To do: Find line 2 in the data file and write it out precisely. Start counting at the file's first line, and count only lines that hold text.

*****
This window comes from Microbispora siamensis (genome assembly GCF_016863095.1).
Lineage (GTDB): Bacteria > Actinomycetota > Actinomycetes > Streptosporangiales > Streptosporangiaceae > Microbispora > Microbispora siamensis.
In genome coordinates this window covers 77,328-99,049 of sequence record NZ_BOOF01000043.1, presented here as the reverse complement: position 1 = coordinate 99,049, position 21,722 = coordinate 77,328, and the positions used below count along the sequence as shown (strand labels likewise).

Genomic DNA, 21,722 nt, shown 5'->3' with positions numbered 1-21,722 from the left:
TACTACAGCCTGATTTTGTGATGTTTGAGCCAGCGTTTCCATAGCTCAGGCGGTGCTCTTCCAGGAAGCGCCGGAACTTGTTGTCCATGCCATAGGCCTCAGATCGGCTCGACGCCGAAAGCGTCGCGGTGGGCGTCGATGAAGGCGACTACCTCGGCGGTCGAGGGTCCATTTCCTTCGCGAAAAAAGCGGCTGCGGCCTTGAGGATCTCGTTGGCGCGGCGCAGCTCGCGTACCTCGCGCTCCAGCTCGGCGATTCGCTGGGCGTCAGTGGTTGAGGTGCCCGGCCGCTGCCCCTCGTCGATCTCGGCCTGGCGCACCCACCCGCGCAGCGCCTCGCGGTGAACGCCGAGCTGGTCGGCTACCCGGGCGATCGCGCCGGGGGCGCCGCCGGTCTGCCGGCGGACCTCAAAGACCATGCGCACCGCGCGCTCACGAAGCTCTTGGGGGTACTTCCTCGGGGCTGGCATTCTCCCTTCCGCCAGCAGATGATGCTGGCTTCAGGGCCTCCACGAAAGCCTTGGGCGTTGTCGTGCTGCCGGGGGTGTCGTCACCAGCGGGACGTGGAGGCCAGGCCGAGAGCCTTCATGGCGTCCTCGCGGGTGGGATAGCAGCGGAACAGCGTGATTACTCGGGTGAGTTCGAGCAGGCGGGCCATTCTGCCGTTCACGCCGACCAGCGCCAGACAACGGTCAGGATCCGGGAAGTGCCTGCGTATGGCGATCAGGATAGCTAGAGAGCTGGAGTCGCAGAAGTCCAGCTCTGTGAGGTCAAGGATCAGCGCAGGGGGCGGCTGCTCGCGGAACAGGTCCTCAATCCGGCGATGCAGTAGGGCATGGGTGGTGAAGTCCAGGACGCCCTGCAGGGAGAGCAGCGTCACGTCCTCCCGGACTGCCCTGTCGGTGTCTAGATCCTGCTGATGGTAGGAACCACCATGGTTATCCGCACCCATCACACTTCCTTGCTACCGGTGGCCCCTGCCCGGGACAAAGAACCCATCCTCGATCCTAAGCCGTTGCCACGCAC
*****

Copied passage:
Lineage (GTDB): Bacteria > Actinomycetota > Actinomycetes > Streptosporangiales > Streptosporangiaceae > Microbispora > Microbispora siamensis.